What is your role in equity and inclusion?

The ideas and viewpoints expressed in the posts on the Ideas and Creations blog are solely the view of the author(s). Luther College's mission statement calls us to "embrace diversity and challenge one another to learn in community," and to be "enlivened and transformed by encounters with one another, by the exchange of ideas, and by the life of faith and learning." Alumni, faculty, staff, students and friends of the college are encouraged to express their views, model "good disagreement" and engage in respectful dialogue.

College life for some of us is the most diverse community we have ever experienced. For others it is the first time we have been in a predominately white environment. Either way, academic institutions are addressing equity and inclusion with more fervor than they perhaps ever have.

College campuses strive for inclusive excellence

Attention to first-generation students, students with different abilities, peoples of color and LGBTQIA identified folks is being addressed on some campuses for the first time or in new ways. Part of the shift is demographics—more college-aged students, or 18-24 year olds, are non-white today than previously. "Othered" identities are increasingly finding their voice and addressing their rights. Political persuasions are increasingly heightened and in the news. College campuses have to confront difference in the classroom and on the campus because it is increasingly apparent that we live in a diverse and global world.

Inclusive excellence is the goal of most campuses, meaning that an inclusive campus for all is the best policy to ensure success for all students. What does that mean for you? What is your role in campus equity and inclusion?

How It happens

First of all, it means the campus and the college should be prepared to meet you where you are at. It should welcome you with all your strengths and challenges. You should see yourself represented in the campus culture and in the course curriculums. You should see yourself reflected in the faculty, the administration, and in the student body.

Inclusive excellence also requires you to be brave, to speak up, to listen, to risk, to share and to learn. It means modeling democratic citizenship and civil discourse. It means respect and care for our classmates and their ideas, asking probing questions without judgement, and listening. It is imperative that we hear not only the words but where our classmates are coming from, to listen for their experience of lived reality, and to honor that experience. We do not have to agree with, but rather hear our classmates' positions.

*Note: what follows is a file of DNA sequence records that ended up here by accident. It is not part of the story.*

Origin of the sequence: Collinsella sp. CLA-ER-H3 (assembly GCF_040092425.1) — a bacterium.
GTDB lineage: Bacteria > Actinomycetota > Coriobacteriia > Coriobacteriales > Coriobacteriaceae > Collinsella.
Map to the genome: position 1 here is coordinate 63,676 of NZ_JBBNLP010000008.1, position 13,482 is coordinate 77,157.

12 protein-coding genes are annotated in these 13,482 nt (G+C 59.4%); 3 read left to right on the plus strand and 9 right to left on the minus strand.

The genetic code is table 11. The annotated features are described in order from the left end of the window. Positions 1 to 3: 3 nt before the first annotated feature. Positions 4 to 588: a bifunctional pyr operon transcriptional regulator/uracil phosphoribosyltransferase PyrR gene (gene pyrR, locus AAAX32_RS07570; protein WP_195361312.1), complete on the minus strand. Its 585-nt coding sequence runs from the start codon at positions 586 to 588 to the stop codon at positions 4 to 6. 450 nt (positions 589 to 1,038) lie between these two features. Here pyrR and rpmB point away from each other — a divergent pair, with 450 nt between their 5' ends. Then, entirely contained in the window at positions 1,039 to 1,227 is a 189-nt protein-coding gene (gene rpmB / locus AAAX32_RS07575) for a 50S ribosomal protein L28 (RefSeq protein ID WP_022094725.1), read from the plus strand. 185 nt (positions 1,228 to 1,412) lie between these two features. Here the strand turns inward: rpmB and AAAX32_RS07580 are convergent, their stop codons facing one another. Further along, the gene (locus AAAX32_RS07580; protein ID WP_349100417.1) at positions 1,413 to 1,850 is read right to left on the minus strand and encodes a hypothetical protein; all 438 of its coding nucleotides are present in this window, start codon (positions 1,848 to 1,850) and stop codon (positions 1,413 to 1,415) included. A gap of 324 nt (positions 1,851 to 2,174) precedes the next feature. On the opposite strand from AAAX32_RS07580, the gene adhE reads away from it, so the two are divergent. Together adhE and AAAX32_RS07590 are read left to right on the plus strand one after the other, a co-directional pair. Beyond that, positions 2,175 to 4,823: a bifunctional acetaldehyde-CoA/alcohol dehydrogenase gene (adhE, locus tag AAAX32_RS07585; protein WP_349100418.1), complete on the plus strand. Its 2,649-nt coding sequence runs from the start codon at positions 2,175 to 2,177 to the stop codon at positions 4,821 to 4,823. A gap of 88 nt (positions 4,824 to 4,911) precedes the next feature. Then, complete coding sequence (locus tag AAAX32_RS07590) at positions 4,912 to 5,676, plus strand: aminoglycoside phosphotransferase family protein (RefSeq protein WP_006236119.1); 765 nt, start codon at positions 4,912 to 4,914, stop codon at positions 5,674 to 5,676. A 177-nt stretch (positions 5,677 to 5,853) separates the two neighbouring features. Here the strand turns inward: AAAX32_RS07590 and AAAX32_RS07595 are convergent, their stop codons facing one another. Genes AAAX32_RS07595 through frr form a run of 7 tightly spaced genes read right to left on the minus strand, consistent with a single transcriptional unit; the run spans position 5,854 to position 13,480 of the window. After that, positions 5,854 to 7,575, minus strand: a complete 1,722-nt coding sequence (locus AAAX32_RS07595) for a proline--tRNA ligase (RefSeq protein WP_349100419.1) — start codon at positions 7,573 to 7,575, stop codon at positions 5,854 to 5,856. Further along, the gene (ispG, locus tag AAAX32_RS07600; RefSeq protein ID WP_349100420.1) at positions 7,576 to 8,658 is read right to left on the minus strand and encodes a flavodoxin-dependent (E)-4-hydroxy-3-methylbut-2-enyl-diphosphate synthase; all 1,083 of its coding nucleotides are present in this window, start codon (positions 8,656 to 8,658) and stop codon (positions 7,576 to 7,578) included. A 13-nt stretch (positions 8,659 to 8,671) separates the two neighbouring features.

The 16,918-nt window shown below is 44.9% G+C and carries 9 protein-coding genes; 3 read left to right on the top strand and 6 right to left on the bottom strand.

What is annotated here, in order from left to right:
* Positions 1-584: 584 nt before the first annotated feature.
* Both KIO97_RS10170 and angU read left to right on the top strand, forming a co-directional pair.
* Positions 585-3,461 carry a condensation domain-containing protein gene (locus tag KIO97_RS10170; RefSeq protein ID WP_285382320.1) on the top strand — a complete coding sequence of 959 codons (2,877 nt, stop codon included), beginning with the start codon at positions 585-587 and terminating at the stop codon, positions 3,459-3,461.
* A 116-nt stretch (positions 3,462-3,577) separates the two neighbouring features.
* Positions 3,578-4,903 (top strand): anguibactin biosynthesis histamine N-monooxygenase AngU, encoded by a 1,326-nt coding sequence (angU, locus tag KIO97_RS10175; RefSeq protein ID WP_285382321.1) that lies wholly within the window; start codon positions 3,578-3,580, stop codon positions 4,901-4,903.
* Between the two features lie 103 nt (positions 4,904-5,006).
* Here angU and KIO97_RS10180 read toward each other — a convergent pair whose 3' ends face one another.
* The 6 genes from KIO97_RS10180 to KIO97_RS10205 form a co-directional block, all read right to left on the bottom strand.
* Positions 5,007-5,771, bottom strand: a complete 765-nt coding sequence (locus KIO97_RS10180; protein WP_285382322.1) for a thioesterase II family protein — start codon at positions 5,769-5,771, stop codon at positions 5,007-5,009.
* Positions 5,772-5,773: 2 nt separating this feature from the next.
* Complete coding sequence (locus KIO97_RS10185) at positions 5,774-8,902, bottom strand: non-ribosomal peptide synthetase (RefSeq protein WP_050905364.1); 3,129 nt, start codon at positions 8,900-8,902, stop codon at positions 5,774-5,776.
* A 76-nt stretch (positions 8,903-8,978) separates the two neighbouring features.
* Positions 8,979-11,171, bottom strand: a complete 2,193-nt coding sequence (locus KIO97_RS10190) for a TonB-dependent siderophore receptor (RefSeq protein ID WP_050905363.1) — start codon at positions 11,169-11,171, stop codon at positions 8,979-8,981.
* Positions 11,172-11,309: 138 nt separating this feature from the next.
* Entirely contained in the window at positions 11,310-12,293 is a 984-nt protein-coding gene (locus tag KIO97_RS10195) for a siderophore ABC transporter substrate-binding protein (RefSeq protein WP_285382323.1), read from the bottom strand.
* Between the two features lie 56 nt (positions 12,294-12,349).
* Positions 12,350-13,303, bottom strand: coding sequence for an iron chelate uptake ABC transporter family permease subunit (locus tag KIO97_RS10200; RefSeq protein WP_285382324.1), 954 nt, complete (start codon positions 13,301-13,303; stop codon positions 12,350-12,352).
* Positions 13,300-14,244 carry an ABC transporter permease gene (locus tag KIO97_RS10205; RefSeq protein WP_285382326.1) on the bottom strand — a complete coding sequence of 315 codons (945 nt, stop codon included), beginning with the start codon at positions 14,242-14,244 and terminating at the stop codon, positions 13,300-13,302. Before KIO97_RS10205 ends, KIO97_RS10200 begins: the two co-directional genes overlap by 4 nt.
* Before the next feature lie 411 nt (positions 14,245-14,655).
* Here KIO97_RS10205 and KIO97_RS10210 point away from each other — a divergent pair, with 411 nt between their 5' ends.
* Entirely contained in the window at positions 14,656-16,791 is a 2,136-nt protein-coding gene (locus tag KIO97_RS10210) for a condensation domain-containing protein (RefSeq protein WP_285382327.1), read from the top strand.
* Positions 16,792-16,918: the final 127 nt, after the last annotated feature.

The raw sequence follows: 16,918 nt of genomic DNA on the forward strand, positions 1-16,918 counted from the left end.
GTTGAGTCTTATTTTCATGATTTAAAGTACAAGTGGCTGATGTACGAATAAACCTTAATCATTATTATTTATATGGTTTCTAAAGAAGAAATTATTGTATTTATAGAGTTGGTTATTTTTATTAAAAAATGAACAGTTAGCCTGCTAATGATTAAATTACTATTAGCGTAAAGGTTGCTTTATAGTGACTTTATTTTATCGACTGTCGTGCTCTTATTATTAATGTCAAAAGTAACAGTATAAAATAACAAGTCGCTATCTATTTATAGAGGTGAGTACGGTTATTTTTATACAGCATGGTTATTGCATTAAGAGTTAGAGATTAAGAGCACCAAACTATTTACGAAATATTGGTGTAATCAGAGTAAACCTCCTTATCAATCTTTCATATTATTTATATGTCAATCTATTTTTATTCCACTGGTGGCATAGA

I tell my students to approach the classroom with courage and curiosity about self and others. We will not shrink from or avoid controversy. We will have difficult conversations. We will welcome discomfort as a pathway to learning and growing in our humanity. As Cynthia Occelli wrote, "For a seed to achieve its greatest expression, it must come completely undone. The shell cracks, its insides come out and everything changes. To someone who doesn't understand growth, it would look like complete destruction." In other words, change or growth means being uncomfortable. Education means we will challenge what we think we know in order to know more.

Creating a healthy dialogue

So we must examine our own experiences as they contribute to our beliefs about what we know, what we believe to be truth and reality. Our lived experience situates our knowledge. We must also work to understand that others knowledge is also situated in their life experiences. Inclusive excellence means accepting others' experience as real even if we disagree about "truth." Our shared goal is to hear multiple perspectives, honoring lived experiences of these perspectives, and interrogating ideas, not individuals. Healthy dialogue manifests with respect and care. Critical thinking allows acknowledging multiple perspectives and using evidence to evaluate outcomes as basis for our positions. This builds inclusion and equity.

Charlotte Kunkel

Charlotte Kunkel

Charlotte Kunkel has been a professor in the sociology department since 1995, focusing on the topics of gender, stratification and visual sociology. She also serves as the director of Luther's Women and Gender Studies program. Some of her course topics include Introduction to Sociology; Constructs of Race and Racialization; Social Psychology; and Seminar: Gender, Globalization, and Development. She is active in community anti-bias education and has been a long time volunteer for diversity education and the elimination of domestic violence. Her current research interests include the intersections of immigration and systems of race and gender stratification. Check out one of her current projects: The Stories webpage.

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